Data Liberal or Conservative

Guest Blog – IoT: Are you a “data liberal” or a “data conservative”? June 23, 2014 | by

by Andy Thurai, Guest Blogger

In the last decade, as a society, we had worked very hard toward “liberating our data” — unshackling it from the plethora of constraints unnecessarily imposed by I.T. In contrast to this, In the 90s and early 00s, data had been kept in the Stygian depths of the data warehouse, where only an elite few had access to, or had knowledge about it or the characteristics defining it.

Once we had the epiphany that we could glean amazing insights from data, even with our “junk” data, our efforts quickly refocused around working hard to expose data in every possible way. We exposed data at the bare bones level using the data APIs, or at a value added data platforms level, or even as industry based solutions platforms.

Thus far, we have spent a lot of time analyzing, finding patterns, or in other words, innovating, with a set of data that had been already collected. I see, however, many companies taking things to the next proverbial level.

In order to innovate, we must evolve to collect what matters to us the most as opposed to resign to just using what has been given to us. In other words, in order to invent, you need to start with an innovative data collection model. What this means is for us to move with speed and collect the specific data that will add value not only for us, but for our customers in a meaningful way.

This is why we are seeing a proliferation of devices/sensors everywhere. Name any industry segment and you’ll discover that within that segment waves are being made with the word “smart” added to the intuitive data collection initiatives.

There are smart-cities, smart-grids, smart-homes — even smart toilets. Essentially, we need to connect the data collection devices to the Internet to easily collect the data. To some extent we bypass the privacy, security and sensitivity of these data collection points. These IoTs (Internet of Things) are in that sweet spot of “tug of war” between “data conservatives”, who are afraid of opening up their kimonos and who try to stall things using security and other scare tactics — and who want you to guard your data in Ft. Knox, and the “data liberals”, who want to open everything up and innovate everything to make life easier for everyone.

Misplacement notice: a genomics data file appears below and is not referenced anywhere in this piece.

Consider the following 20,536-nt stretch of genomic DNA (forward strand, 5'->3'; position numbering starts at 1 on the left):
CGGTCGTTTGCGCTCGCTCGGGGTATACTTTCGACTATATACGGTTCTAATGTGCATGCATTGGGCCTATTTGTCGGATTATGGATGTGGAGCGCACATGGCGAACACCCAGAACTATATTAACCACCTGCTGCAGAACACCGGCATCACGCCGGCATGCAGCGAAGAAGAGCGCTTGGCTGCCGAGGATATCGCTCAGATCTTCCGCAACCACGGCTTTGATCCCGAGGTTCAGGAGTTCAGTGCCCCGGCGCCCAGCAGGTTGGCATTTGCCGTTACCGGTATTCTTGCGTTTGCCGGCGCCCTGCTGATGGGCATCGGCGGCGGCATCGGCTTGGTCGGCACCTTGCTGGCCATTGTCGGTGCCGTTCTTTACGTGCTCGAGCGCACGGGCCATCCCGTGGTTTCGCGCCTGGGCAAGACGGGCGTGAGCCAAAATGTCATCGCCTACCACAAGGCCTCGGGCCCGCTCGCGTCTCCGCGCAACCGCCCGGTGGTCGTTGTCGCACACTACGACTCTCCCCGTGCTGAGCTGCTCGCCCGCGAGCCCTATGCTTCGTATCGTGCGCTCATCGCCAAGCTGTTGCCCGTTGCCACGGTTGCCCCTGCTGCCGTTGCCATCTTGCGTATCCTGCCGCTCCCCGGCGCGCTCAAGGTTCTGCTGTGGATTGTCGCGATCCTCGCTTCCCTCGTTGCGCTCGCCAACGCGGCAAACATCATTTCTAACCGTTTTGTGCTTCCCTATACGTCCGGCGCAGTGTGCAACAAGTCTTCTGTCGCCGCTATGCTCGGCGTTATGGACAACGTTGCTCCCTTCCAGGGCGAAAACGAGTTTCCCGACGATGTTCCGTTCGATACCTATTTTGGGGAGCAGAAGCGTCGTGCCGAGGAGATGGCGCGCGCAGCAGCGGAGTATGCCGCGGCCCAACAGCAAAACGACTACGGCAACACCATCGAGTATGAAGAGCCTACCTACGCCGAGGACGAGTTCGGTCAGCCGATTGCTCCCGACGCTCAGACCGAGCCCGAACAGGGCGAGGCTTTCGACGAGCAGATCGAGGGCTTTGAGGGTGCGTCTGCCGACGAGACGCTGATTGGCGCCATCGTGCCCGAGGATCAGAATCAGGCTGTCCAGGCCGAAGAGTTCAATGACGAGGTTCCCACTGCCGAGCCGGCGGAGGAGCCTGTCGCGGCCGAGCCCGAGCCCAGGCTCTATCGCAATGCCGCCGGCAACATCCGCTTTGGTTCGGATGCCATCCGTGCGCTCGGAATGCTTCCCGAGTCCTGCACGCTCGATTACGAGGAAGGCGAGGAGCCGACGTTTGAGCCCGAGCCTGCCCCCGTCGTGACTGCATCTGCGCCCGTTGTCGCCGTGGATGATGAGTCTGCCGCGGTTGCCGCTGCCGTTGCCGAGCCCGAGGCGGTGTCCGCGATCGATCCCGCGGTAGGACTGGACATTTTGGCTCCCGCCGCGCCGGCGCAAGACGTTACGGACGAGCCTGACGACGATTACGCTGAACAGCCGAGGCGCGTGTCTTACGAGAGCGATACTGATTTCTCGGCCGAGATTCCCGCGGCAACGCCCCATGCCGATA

It’s true that all of these data collection initiatives will get you closer to the source of “all things data” with respect to helping you collect — what you want, when you want it. However, in the process, you may end up magnifying secondary issues you aren’t even cognizant of such related to: data transportation, data qualification, data integration, and, my favorite, data security.

True – security, privacy and compliance will be hot topics for the foreseeable future. But, as with any maturing technology, if you wait for the most secure, most mature, and most innovative platform to arrive, you will be left in the dust with an extinct data dinosaur sooner that serves none of your interests.